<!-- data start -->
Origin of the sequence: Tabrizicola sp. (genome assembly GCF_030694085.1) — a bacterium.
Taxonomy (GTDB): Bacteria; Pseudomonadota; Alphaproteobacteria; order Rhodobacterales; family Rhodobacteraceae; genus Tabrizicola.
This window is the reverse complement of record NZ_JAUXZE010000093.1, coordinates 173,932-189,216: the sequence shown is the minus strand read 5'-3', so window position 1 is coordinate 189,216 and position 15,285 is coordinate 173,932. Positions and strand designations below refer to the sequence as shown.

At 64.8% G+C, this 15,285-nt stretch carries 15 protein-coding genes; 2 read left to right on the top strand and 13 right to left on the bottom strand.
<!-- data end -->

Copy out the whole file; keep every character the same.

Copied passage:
Origin of the sequence: Tabrizicola sp. (genome assembly GCF_030694085.1) — a bacterium.
Taxonomy (GTDB): Bacteria; Pseudomonadota; Alphaproteobacteria; order Rhodobacterales; family Rhodobacteraceae; genus Tabrizicola.
This window is the reverse complement of record NZ_JAUXZE010000093.1, coordinates 173,932-189,216: the sequence shown is the minus strand read 5'-3', so window position 1 is coordinate 189,216 and position 15,285 is coordinate 173,932. Positions and strand designations below refer to the sequence as shown.

At 64.8% G+C, this 15,285-nt stretch carries 15 protein-coding genes; 2 read left to right on the top strand and 13 right to left on the bottom strand.